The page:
Three women who allege they were repeatedly promised ‘life-changing’ experiences by Relativity Media LLC as part of a short-lived reality show say the bankrupt Hollywood studio’s empty pockets should not let it off the hook for its empty promises.
In a lawsuit filed last month in Texas, three Houston-area sex workers say Relativity never delivered on housing, health care, legal services and other assistance promised for their participation in the controversial A&E reality series “8 Minutes.”
And in a complaint filed Sunday with the U.S. Bankruptcy Court in Manhattan, the three women, who want their case heard by a jury, asked a bankruptcy judge not to allow Relativity to escape their lawsuit as part of its ongoing chapter 11 case. Filing for bankruptcy temporarily freezes all litigation and allows for some types of lawsuits to be discharged, though exceptions are made when the suit involves certain kinds of fraud.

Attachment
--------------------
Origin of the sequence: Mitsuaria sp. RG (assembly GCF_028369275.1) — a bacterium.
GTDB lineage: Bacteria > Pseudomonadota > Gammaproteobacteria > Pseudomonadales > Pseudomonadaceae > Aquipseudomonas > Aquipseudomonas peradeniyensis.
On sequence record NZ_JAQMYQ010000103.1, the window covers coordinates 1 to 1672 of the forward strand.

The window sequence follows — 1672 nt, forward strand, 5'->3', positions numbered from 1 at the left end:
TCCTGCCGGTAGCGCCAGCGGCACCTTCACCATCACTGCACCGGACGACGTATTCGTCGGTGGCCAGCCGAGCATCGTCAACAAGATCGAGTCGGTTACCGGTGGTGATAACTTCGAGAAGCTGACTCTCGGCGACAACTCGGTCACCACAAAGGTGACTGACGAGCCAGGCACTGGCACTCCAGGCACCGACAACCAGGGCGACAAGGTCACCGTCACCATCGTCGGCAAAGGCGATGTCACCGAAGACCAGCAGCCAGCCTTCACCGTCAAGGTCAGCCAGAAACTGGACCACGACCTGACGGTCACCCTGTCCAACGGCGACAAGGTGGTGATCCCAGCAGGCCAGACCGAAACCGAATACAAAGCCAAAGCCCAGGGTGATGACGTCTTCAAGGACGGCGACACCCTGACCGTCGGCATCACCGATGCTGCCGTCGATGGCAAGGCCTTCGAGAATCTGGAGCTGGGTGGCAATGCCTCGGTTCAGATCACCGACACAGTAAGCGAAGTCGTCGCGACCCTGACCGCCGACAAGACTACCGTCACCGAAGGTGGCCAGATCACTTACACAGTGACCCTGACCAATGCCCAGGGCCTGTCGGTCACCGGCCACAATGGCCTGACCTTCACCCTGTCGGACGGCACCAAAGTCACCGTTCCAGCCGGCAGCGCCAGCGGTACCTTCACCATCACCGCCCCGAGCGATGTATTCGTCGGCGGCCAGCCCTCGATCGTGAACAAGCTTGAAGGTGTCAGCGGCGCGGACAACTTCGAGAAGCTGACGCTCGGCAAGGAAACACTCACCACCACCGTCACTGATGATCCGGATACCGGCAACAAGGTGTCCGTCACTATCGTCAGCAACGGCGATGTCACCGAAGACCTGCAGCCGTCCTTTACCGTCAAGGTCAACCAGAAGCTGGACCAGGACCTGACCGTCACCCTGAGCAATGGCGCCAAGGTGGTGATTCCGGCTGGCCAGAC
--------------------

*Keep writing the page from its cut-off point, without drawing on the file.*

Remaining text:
A spokesman for Relativity declined to comment Monday.
Producers for “8 Minutes,” which aired earlier this year before being canceled amid widespread criticism, allegedly offered the women a way out of the sex trade and a shot at a better life. The purpose of the show was to help “women in the life,” referring to women involved in sex work, and “to provide the necessary support if the women would like to leave,” court papers say.
But after filming interviews with the women, Relativity never delivered on the help it promised, according to the suit. The complaint also claims Relativity assured the women their faces would be concealed during the nationally broadcast series and then failed to do so.